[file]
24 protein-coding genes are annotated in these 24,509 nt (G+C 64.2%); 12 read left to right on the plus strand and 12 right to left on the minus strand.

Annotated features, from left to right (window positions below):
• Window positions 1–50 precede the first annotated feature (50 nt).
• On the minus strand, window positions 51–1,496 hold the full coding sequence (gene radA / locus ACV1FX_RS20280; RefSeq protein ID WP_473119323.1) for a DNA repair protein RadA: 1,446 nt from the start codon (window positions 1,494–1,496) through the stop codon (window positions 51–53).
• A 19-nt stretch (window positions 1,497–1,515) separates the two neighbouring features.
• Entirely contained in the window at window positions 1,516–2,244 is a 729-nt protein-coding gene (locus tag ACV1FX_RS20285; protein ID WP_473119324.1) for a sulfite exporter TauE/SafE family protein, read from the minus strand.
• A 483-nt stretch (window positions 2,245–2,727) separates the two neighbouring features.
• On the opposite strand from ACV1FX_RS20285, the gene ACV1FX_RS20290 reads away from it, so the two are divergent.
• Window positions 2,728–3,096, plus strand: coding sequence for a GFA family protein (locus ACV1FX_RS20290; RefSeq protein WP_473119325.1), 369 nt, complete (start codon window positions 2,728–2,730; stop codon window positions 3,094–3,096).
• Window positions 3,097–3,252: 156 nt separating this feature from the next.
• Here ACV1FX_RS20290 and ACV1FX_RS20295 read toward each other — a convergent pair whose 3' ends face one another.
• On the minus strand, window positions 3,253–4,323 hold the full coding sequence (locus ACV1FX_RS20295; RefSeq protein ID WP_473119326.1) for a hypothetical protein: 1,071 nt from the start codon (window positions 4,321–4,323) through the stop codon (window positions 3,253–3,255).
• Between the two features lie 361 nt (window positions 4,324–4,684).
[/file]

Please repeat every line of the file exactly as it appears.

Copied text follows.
24 protein-coding genes are annotated in these 24,509 nt (G+C 64.2%); 12 read left to right on the plus strand and 12 right to left on the minus strand.

Annotated features, from left to right (window positions below):
• Window positions 1–50 precede the first annotated feature (50 nt).
• On the minus strand, window positions 51–1,496 hold the full coding sequence (gene radA / locus ACV1FX_RS20280; RefSeq protein ID WP_473119323.1) for a DNA repair protein RadA: 1,446 nt from the start codon (window positions 1,494–1,496) through the stop codon (window positions 51–53).
• A 19-nt stretch (window positions 1,497–1,515) separates the two neighbouring features.
• Entirely contained in the window at window positions 1,516–2,244 is a 729-nt protein-coding gene (locus tag ACV1FX_RS20285; protein ID WP_473119324.1) for a sulfite exporter TauE/SafE family protein, read from the minus strand.
• A 483-nt stretch (window positions 2,245–2,727) separates the two neighbouring features.
• On the opposite strand from ACV1FX_RS20285, the gene ACV1FX_RS20290 reads away from it, so the two are divergent.
• Window positions 2,728–3,096, plus strand: coding sequence for a GFA family protein (locus ACV1FX_RS20290; RefSeq protein WP_473119325.1), 369 nt, complete (start codon window positions 2,728–2,730; stop codon window positions 3,094–3,096).
• Window positions 3,097–3,252: 156 nt separating this feature from the next.
• Here ACV1FX_RS20290 and ACV1FX_RS20295 read toward each other — a convergent pair whose 3' ends face one another.
• On the minus strand, window positions 3,253–4,323 hold the full coding sequence (locus ACV1FX_RS20295; RefSeq protein ID WP_473119326.1) for a hypothetical protein: 1,071 nt from the start codon (window positions 4,321–4,323) through the stop codon (window positions 3,253–3,255).
• Between the two features lie 361 nt (window positions 4,324–4,684).